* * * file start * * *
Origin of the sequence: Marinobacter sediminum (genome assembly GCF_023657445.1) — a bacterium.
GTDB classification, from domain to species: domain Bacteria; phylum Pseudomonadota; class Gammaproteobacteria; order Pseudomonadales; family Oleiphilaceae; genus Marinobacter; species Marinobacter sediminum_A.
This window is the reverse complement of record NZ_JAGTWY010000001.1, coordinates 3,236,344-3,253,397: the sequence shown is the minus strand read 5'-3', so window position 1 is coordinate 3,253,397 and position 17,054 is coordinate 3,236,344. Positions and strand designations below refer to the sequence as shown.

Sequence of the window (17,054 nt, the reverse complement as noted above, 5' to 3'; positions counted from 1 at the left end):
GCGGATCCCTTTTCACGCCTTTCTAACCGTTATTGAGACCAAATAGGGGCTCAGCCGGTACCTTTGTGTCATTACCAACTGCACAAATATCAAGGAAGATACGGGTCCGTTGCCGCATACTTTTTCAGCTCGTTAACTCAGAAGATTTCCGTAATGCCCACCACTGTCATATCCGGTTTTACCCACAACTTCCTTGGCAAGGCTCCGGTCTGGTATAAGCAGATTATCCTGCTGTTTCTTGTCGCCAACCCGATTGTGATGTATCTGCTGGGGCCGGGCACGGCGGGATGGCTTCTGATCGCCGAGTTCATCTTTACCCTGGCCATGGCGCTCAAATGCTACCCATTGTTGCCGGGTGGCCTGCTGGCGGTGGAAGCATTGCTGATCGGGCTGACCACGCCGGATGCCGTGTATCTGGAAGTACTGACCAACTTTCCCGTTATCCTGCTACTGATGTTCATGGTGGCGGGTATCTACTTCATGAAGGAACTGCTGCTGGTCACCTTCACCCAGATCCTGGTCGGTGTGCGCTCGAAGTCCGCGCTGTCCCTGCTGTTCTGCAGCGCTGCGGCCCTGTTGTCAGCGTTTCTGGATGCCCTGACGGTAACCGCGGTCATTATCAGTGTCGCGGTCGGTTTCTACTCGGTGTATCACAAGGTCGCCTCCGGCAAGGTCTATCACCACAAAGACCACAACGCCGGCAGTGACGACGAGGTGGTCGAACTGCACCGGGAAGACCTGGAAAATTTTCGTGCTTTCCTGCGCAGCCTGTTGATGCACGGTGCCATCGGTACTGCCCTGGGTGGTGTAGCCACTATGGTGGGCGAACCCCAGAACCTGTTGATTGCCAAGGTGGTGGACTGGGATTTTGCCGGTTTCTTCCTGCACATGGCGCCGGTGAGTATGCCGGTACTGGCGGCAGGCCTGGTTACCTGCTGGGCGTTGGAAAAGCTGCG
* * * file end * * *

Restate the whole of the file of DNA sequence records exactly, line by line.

Origin of the sequence: Marinobacter sediminum (genome assembly GCF_023657445.1) — a bacterium.
GTDB classification, from domain to species: domain Bacteria; phylum Pseudomonadota; class Gammaproteobacteria; order Pseudomonadales; family Oleiphilaceae; genus Marinobacter; species Marinobacter sediminum_A.
This window is the reverse complement of record NZ_JAGTWY010000001.1, coordinates 3,236,344-3,253,397: the sequence shown is the minus strand read 5'-3', so window position 1 is coordinate 3,253,397 and position 17,054 is coordinate 3,236,344. Positions and strand designations below refer to the sequence as shown.

Sequence of the window (17,054 nt, the reverse complement as noted above, 5' to 3'; positions counted from 1 at the left end):
GCGGATCCCTTTTCACGCCTTTCTAACCGTTATTGAGACCAAATAGGGGCTCAGCCGGTACCTTTGTGTCATTACCAACTGCACAAATATCAAGGAAGATACGGGTCCGTTGCCGCATACTTTTTCAGCTCGTTAACTCAGAAGATTTCCGTAATGCCCACCACTGTCATATCCGGTTTTACCCACAACTTCCTTGGCAAGGCTCCGGTCTGGTATAAGCAGATTATCCTGCTGTTTCTTGTCGCCAACCCGATTGTGATGTATCTGCTGGGGCCGGGCACGGCGGGATGGCTTCTGATCGCCGAGTTCATCTTTACCCTGGCCATGGCGCTCAAATGCTACCCATTGTTGCCGGGTGGCCTGCTGGCGGTGGAAGCATTGCTGATCGGGCTGACCACGCCGGATGCCGTGTATCTGGAAGTACTGACCAACTTTCCCGTTATCCTGCTACTGATGTTCATGGTGGCGGGTATCTACTTCATGAAGGAACTGCTGCTGGTCACCTTCACCCAGATCCTGGTCGGTGTGCGCTCGAAGTCCGCGCTGTCCCTGCTGTTCTGCAGCGCTGCGGCCCTGTTGTCAGCGTTTCTGGATGCCCTGACGGTAACCGCGGTCATTATCAGTGTCGCGGTCGGTTTCTACTCGGTGTATCACAAGGTCGCCTCCGGCAAGGTCTATCACCACAAAGACCACAACGCCGGCAGTGACGACGAGGTGGTCGAACTGCACCGGGAAGACCTGGAAAATTTTCGTGCTTTCCTGCGCAGCCTGTTGATGCACGGTGCCATCGGTACTGCCCTGGGTGGTGTAGCCACTATGGTGGGCGAACCCCAGAACCTGTTGATTGCCAAGGTGGTGGACTGGGATTTTGCCGGTTTCTTCCTGCACATGGCGCCGGTGAGTATGCCGGTACTGGCGGCAGGCCTGGTTACCTGCTGGGCGTTGGAAAAGCTGCG